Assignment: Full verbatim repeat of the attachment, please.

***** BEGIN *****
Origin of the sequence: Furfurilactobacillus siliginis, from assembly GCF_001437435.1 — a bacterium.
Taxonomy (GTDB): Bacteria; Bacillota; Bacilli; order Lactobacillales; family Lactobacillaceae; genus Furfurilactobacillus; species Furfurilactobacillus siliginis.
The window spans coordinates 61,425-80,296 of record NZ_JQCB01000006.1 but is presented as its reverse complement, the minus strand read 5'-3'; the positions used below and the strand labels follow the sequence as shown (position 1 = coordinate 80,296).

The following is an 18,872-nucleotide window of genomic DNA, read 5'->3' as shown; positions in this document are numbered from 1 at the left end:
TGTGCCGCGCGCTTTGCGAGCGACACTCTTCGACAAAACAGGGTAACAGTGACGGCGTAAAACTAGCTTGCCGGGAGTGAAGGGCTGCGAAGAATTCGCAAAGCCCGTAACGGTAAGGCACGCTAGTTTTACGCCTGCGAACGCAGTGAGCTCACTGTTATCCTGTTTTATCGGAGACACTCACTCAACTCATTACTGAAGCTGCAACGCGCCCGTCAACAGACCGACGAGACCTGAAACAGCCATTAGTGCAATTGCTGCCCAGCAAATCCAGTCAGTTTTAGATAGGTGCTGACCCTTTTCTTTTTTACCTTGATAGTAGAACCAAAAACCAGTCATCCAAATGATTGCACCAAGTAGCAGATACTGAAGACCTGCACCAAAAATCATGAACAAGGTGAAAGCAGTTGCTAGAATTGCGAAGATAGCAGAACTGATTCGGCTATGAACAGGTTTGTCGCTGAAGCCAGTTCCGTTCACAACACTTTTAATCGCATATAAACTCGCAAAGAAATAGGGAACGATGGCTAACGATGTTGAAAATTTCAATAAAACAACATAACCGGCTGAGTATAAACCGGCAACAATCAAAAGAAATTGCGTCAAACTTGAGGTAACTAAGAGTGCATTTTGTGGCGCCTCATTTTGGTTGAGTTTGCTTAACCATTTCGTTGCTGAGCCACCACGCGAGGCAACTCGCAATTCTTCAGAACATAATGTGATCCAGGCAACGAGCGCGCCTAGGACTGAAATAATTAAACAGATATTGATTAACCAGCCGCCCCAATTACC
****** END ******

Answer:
Origin of the sequence: Furfurilactobacillus siliginis, from assembly GCF_001437435.1 — a bacterium.
Taxonomy (GTDB): Bacteria; Bacillota; Bacilli; order Lactobacillales; family Lactobacillaceae; genus Furfurilactobacillus; species Furfurilactobacillus siliginis.
The window spans coordinates 61,425-80,296 of record NZ_JQCB01000006.1 but is presented as its reverse complement, the minus strand read 5'-3'; the positions used below and the strand labels follow the sequence as shown (position 1 = coordinate 80,296).

The following is an 18,872-nucleotide window of genomic DNA, read 5'->3' as shown; positions in this document are numbered from 1 at the left end:
TGTGCCGCGCGCTTTGCGAGCGACACTCTTCGACAAAACAGGGTAACAGTGACGGCGTAAAACTAGCTTGCCGGGAGTGAAGGGCTGCGAAGAATTCGCAAAGCCCGTAACGGTAAGGCACGCTAGTTTTACGCCTGCGAACGCAGTGAGCTCACTGTTATCCTGTTTTATCGGAGACACTCACTCAACTCATTACTGAAGCTGCAACGCGCCCGTCAACAGACCGACGAGACCTGAAACAGCCATTAGTGCAATTGCTGCCCAGCAAATCCAGTCAGTTTTAGATAGGTGCTGACCCTTTTCTTTTTTACCTTGATAGTAGAACCAAAAACCAGTCATCCAAATGATTGCACCAAGTAGCAGATACTGAAGACCTGCACCAAAAATCATGAACAAGGTGAAAGCAGTTGCTAGAATTGCGAAGATAGCAGAACTGATTCGGCTATGAACAGGTTTGTCGCTGAAGCCAGTTCCGTTCACAACACTTTTAATCGCATATAAACTCGCAAAGAAATAGGGAACGATGGCTAACGATGTTGAAAATTTCAATAAAACAACATAACCGGCTGAGTATAAACCGGCAACAATCAAAAGAAATTGCGTCAAACTTGAGGTAACTAAGAGTGCATTTTGTGGCGCCTCATTTTGGTTGAGTTTGCTTAACCATTTCGTTGCTGAGCCACCACGCGAGGCAACTCGCAATTCTTCAGAACATAATGTGATCCAGGCAACGAGCGCGCCTAGGACTGAAATAATTAAACAGATATTGATTAACCAGCCGCCCCAATTACC